• Most interesting, Allerton. I have a photo of the seven daughters of Rev. Dumbell, one your grandmother Gertrude and another my grandmother, Henrietta Frances Emily Dumbell (Murray). There also were five brothers. Three other children died as infants. I remember talk of the Hitches. Rev. G. W. Dumbell, Jr.,l established a number of churches en route across the United States (covered wagon and all), including an Episcopal Church in St. Louis. The remains of the family’s homestead in Texas may still exist near Plano. Rev. Dumbell later settled in Goshen, New York, where he was the minister of Saint James Episcopal Church. The photo was taken on the grounds of Lone Oak, the home of my grandmother in Goshen. I will be pleased to send a copy if provided an email address. Wow! All these relatives! Thanks to my brother, John Spencer Simrell, who found

      • Donna Russell says:

        Hi Bonnie I have been reading your info on the Dumbell family. My husbands great great grandmother was Emily Byne illegitimate daughter of Francis Byne who I believe was in business for a short while with George William Dumbell.I just wonder if you have any information regarding this. I seem to think I have read something regarding the Murray family and the Bynes.

        • kenneth boyne says:

          i just found out my grgrgrandpa was from isle of man and we spell boyne here,there was byne,as i was told one person connected me to a byne, this may be kin ? my gr gr grandpa was william thomas boyne here on stone here died in new orleans,live in new york short time. kb

        • kenneth boyne says:

          i saw boynes/bynes and murrays somewhere in my tree i’am sure, i’am linked to isle of man and ireland michael boyne married jane gale/gell and there were others have some pictures in needed,kboyne

      • Keith says:

        First thank you G.C. for your blog, it’s most informative. I became interested in the Dumbell’s while researching my 1st Cousin (4x removed) Ambrose Spencer Murray Jr. (so Bonnie we’re connected that way, lol) and I just received the book, “Seeing the West” by Kate E. M. Dumbell.

        • Bonnie Simrell says:

          Where did you find “Seeing the West” and when was it written? So what is relationship of my grandfather’s 1st cousin 4x removed to me? lol!

  2. Gail Rattee says:

    Geoff Coupe: I am so interested to read up on all your information re George William Dumbell. My Grandfather was James Henry Dumbell and my Gr. Grandfather was Henry Dumbell (who I believe to be the brother of George William Dumbell) My great grandfather was born in 1846, to a John Dumbell. I don’t know John’s wife’s name. If you can give me any information I would certinly appreciate it.

    • Geoff Coupe says:

      Gail, sorry, but I don’t have any further information on the Dumbell family. Here’s a page with some links to resources that might help you further:

    • Jonathan Bracken says:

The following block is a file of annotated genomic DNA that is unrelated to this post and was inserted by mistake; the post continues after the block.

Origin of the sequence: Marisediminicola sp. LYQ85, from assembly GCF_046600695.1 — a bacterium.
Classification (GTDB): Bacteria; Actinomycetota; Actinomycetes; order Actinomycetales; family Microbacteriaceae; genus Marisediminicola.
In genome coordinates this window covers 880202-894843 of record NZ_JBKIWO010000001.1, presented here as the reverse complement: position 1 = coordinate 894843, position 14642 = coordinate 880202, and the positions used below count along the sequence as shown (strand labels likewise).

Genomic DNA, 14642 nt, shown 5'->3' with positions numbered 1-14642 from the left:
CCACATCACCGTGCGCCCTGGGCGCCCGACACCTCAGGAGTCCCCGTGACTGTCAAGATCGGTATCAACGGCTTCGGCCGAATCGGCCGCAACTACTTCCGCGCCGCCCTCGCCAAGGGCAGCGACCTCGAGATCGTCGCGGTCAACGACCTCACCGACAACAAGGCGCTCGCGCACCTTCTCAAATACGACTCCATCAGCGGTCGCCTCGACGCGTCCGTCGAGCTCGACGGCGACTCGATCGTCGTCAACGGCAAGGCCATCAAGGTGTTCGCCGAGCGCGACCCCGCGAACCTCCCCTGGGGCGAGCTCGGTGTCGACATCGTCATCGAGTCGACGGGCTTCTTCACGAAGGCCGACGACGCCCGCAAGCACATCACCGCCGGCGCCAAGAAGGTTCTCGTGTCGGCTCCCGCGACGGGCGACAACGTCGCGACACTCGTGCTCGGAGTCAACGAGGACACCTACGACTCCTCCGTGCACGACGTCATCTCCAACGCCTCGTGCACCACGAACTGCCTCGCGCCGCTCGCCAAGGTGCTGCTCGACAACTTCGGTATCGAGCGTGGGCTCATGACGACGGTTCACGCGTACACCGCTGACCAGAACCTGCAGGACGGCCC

Gail – I don’t think your Henry Dumbell was the brother of the George William Dumbell (GWD) mentioned here. I’ve got a fairly extensive family tree and while there is a Henry Charles Dumbell born in 1846, his father was GWD b 1804 (he also had a brother of the same name b1832 – mentioned in the post from Allerton Marshall above). There is a web article on GWD at
      Mind you I’ve been on the Ancestry website and someone has put a tree together incorporating your Henry, a clockmaker, father John and grandfather Nathaniel! you might need to subscribe to view. There may be a connection in the early 1700s between the two trees but more work is required to establish!

      Geoff – Most interested to see this. GWD was my great x 3 grandfather, and your post has drawn out a few potential relatives!

    • Donna Russell says:

      Hi Gail I have ben reading youinfo on the Dumbell Family. My husbands gg gandmother was Emily Byne illegitimate daughter of Francis Byne who I believe was in business for a short while with George William Byne. I was wondering if you know anything about this. Many thanks Donna Russell.

    • kenneth boyne says:

      any body have pictures of the boynes / byne on the island with other familys?

  3. Trish says:

    I just stumbled across this blog post while looking for something entirely different but I’m fascinated to see how many descendants of the Dumbells it’s dredged up 🙂

    I live on the Isle of Man and I could have told you who was in that wedding party, not because I’m particular well educated in Manx social history but simply because that photo is framed (and labelled) on the wall of The Prospect pub along with a load of old bank notes. The building which is now occupied by the pub was previously the last premises of Dumbells bank – you can see it on street view – although if you turn around you will see the rather more impressive former premises of their big competitor, the Bank of Mona (the building which looks like a wedding cake).